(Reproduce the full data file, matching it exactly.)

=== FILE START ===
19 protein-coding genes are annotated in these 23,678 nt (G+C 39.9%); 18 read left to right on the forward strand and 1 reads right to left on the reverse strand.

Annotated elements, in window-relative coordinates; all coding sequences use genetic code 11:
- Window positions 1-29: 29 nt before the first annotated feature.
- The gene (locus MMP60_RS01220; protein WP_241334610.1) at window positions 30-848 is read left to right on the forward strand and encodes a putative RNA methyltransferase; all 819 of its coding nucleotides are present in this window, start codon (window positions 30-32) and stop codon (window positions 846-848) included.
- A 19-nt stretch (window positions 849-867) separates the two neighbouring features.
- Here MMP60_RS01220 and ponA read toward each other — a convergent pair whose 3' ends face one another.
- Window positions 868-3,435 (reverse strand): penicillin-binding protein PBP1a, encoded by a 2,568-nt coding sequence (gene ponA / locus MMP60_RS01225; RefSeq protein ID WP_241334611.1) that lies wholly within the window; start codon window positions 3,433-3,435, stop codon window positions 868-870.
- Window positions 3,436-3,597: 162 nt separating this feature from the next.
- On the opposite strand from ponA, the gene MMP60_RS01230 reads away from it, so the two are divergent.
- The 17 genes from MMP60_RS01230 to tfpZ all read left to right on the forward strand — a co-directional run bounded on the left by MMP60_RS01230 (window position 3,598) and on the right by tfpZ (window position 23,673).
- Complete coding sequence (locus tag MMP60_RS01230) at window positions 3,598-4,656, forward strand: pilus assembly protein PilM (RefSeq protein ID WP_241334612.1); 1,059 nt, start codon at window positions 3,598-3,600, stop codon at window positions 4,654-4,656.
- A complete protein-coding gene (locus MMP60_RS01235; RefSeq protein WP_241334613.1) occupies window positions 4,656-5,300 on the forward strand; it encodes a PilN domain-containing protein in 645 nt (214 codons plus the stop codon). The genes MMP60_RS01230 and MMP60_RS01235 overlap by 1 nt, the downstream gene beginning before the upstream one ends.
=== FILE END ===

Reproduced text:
19 protein-coding genes are annotated in these 23,678 nt (G+C 39.9%); 18 read left to right on the forward strand and 1 reads right to left on the reverse strand.

Annotated elements, in window-relative coordinates; all coding sequences use genetic code 11:
- Window positions 1-29: 29 nt before the first annotated feature.
- The gene (locus MMP60_RS01220; protein WP_241334610.1) at window positions 30-848 is read left to right on the forward strand and encodes a putative RNA methyltransferase; all 819 of its coding nucleotides are present in this window, start codon (window positions 30-32) and stop codon (window positions 846-848) included.
- A 19-nt stretch (window positions 849-867) separates the two neighbouring features.
- Here MMP60_RS01220 and ponA read toward each other — a convergent pair whose 3' ends face one another.
- Window positions 868-3,435 (reverse strand): penicillin-binding protein PBP1a, encoded by a 2,568-nt coding sequence (gene ponA / locus MMP60_RS01225; RefSeq protein ID WP_241334611.1) that lies wholly within the window; start codon window positions 3,433-3,435, stop codon window positions 868-870.
- Window positions 3,436-3,597: 162 nt separating this feature from the next.
- On the opposite strand from ponA, the gene MMP60_RS01230 reads away from it, so the two are divergent.
- The 17 genes from MMP60_RS01230 to tfpZ all read left to right on the forward strand — a co-directional run bounded on the left by MMP60_RS01230 (window position 3,598) and on the right by tfpZ (window position 23,673).
- Complete coding sequence (locus tag MMP60_RS01230) at window positions 3,598-4,656, forward strand: pilus assembly protein PilM (RefSeq protein ID WP_241334612.1); 1,059 nt, start codon at window positions 3,598-3,600, stop codon at window positions 4,654-4,656.
- A complete protein-coding gene (locus MMP60_RS01235; RefSeq protein WP_241334613.1) occupies window positions 4,656-5,300 on the forward strand; it encodes a PilN domain-containing protein in 645 nt (214 codons plus the stop codon). The genes MMP60_RS01230 and MMP60_RS01235 overlap by 1 nt, the downstream gene beginning before the upstream one ends.